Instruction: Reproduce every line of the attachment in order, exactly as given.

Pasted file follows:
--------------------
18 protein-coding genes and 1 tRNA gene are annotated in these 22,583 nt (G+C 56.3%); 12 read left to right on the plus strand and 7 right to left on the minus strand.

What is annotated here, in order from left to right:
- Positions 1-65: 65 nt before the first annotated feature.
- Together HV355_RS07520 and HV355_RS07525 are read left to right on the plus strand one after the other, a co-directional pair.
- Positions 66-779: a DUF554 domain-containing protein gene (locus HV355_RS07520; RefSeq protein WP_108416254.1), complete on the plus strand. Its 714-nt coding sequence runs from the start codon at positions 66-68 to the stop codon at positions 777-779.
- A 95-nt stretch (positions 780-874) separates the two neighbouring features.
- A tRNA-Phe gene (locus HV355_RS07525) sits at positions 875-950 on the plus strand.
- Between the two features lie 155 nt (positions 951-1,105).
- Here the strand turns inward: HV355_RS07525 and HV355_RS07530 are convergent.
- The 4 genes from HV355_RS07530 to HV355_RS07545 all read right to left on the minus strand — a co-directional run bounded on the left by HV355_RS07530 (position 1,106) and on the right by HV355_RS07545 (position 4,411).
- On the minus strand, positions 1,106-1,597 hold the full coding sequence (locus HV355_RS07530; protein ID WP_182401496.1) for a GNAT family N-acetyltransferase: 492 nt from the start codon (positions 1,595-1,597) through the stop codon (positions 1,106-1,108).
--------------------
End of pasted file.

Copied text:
18 protein-coding genes and 1 tRNA gene are annotated in these 22,583 nt (G+C 56.3%); 12 read left to right on the plus strand and 7 right to left on the minus strand.

What is annotated here, in order from left to right:
- Positions 1-65: 65 nt before the first annotated feature.
- Together HV355_RS07520 and HV355_RS07525 are read left to right on the plus strand one after the other, a co-directional pair.
- Positions 66-779: a DUF554 domain-containing protein gene (locus HV355_RS07520; RefSeq protein WP_108416254.1), complete on the plus strand. Its 714-nt coding sequence runs from the start codon at positions 66-68 to the stop codon at positions 777-779.
- A 95-nt stretch (positions 780-874) separates the two neighbouring features.
- A tRNA-Phe gene (locus HV355_RS07525) sits at positions 875-950 on the plus strand.
- Between the two features lie 155 nt (positions 951-1,105).
- Here the strand turns inward: HV355_RS07525 and HV355_RS07530 are convergent.
- The 4 genes from HV355_RS07530 to HV355_RS07545 all read right to left on the minus strand — a co-directional run bounded on the left by HV355_RS07530 (position 1,106) and on the right by HV355_RS07545 (position 4,411).
- On the minus strand, positions 1,106-1,597 hold the full coding sequence (locus HV355_RS07530; protein ID WP_182401496.1) for a GNAT family N-acetyltransferase: 492 nt from the start codon (positions 1,595-1,597) through the stop codon (positions 1,106-1,108).